PracticeAccounting FirmsDTI prefers auditor liability cap

DTI prefers auditor liability cap

The government is more likely to impose an audit liability cap than a proportional system in what could be a crushing blow to mid-tier accountancy firms, according to DTI minister Jacqui Smith.

Link: The Debate: Is new liability legislation needed?

A liability cap is not supported by the industry as although it would protect the Big Four from catastrophic legal action, it would do little to protect mid-tier firms.

But speaking today, DTI minister Jacqui Smith, gave the clearest indication so far that a cap on auditor liability will be introduced.

‘Because proportional liability has been ruled out on numerous occasions we are not [looking] at the moment to return to that,’ she said. ‘But we will be looking at a variety of options for capping liability.’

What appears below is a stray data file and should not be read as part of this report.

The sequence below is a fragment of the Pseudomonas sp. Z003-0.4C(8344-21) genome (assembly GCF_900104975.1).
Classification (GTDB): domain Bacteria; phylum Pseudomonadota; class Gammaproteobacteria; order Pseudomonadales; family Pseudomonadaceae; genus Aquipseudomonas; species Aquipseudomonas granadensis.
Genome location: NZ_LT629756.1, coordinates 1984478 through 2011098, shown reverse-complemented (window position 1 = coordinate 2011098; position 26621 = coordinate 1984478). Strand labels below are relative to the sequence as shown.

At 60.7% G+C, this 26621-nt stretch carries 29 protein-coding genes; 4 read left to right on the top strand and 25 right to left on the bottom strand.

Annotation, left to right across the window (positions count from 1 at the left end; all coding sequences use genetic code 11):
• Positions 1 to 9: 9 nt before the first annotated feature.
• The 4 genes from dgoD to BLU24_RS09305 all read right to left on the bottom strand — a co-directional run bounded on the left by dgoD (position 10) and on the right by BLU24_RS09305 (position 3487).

The government has launched a consultation period in which interested parties have the chance to outline their preferences, although Smith indicated there was little room for manoeuvre for those hoping for proportional liability.

She went on to say that the government was hoping to release the consultation ‘by the end of the year’ and that ‘when you see the consultation you will see that [a cap is the more likely option]’.

Peter Wyman, senior partner at PricewaterhouseCoopers, said he would be ‘astounded’ if the government opted for a straight blanket cap on auditor’s liability. He said that a system of capping liability by contract would be the preferred option.

Eric Anstee, chief executive of the ICAEW, said: ‘We want to move to a proportionate liability regime and think they should repeal section 310 of the companies act to allow that to happen.’

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